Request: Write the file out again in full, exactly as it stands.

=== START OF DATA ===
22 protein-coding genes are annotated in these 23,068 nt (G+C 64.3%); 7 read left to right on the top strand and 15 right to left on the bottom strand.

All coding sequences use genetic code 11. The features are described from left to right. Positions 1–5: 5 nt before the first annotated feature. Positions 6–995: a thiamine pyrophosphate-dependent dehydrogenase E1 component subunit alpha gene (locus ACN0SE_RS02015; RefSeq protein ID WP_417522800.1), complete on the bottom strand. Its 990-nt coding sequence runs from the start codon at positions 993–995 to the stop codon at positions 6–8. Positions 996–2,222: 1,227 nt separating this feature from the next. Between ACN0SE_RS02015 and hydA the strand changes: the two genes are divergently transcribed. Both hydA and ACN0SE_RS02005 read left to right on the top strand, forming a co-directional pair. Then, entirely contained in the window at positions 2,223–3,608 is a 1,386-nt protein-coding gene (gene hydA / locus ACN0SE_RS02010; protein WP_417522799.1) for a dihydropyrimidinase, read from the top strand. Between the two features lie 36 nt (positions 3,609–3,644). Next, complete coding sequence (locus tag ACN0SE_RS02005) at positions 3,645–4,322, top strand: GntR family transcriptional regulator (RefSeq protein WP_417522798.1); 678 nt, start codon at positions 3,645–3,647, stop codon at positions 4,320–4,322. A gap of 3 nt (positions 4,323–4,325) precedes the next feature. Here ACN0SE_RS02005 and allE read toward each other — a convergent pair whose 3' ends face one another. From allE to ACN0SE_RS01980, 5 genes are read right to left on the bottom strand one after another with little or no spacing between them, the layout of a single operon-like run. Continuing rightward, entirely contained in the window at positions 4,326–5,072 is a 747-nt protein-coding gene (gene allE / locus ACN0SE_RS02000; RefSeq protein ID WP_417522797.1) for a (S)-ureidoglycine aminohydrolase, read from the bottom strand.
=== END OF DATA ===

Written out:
22 protein-coding genes are annotated in these 23,068 nt (G+C 64.3%); 7 read left to right on the top strand and 15 right to left on the bottom strand.

All coding sequences use genetic code 11. The features are described from left to right. Positions 1–5: 5 nt before the first annotated feature. Positions 6–995: a thiamine pyrophosphate-dependent dehydrogenase E1 component subunit alpha gene (locus ACN0SE_RS02015; RefSeq protein ID WP_417522800.1), complete on the bottom strand. Its 990-nt coding sequence runs from the start codon at positions 993–995 to the stop codon at positions 6–8. Positions 996–2,222: 1,227 nt separating this feature from the next. Between ACN0SE_RS02015 and hydA the strand changes: the two genes are divergently transcribed. Both hydA and ACN0SE_RS02005 read left to right on the top strand, forming a co-directional pair. Then, entirely contained in the window at positions 2,223–3,608 is a 1,386-nt protein-coding gene (gene hydA / locus ACN0SE_RS02010; protein WP_417522799.1) for a dihydropyrimidinase, read from the top strand. Between the two features lie 36 nt (positions 3,609–3,644). Next, complete coding sequence (locus tag ACN0SE_RS02005) at positions 3,645–4,322, top strand: GntR family transcriptional regulator (RefSeq protein WP_417522798.1); 678 nt, start codon at positions 3,645–3,647, stop codon at positions 4,320–4,322. A gap of 3 nt (positions 4,323–4,325) precedes the next feature. Here ACN0SE_RS02005 and allE read toward each other — a convergent pair whose 3' ends face one another. From allE to ACN0SE_RS01980, 5 genes are read right to left on the bottom strand one after another with little or no spacing between them, the layout of a single operon-like run. Continuing rightward, entirely contained in the window at positions 4,326–5,072 is a 747-nt protein-coding gene (gene allE / locus ACN0SE_RS02000; RefSeq protein ID WP_417522797.1) for a (S)-ureidoglycine aminohydrolase, read from the bottom strand.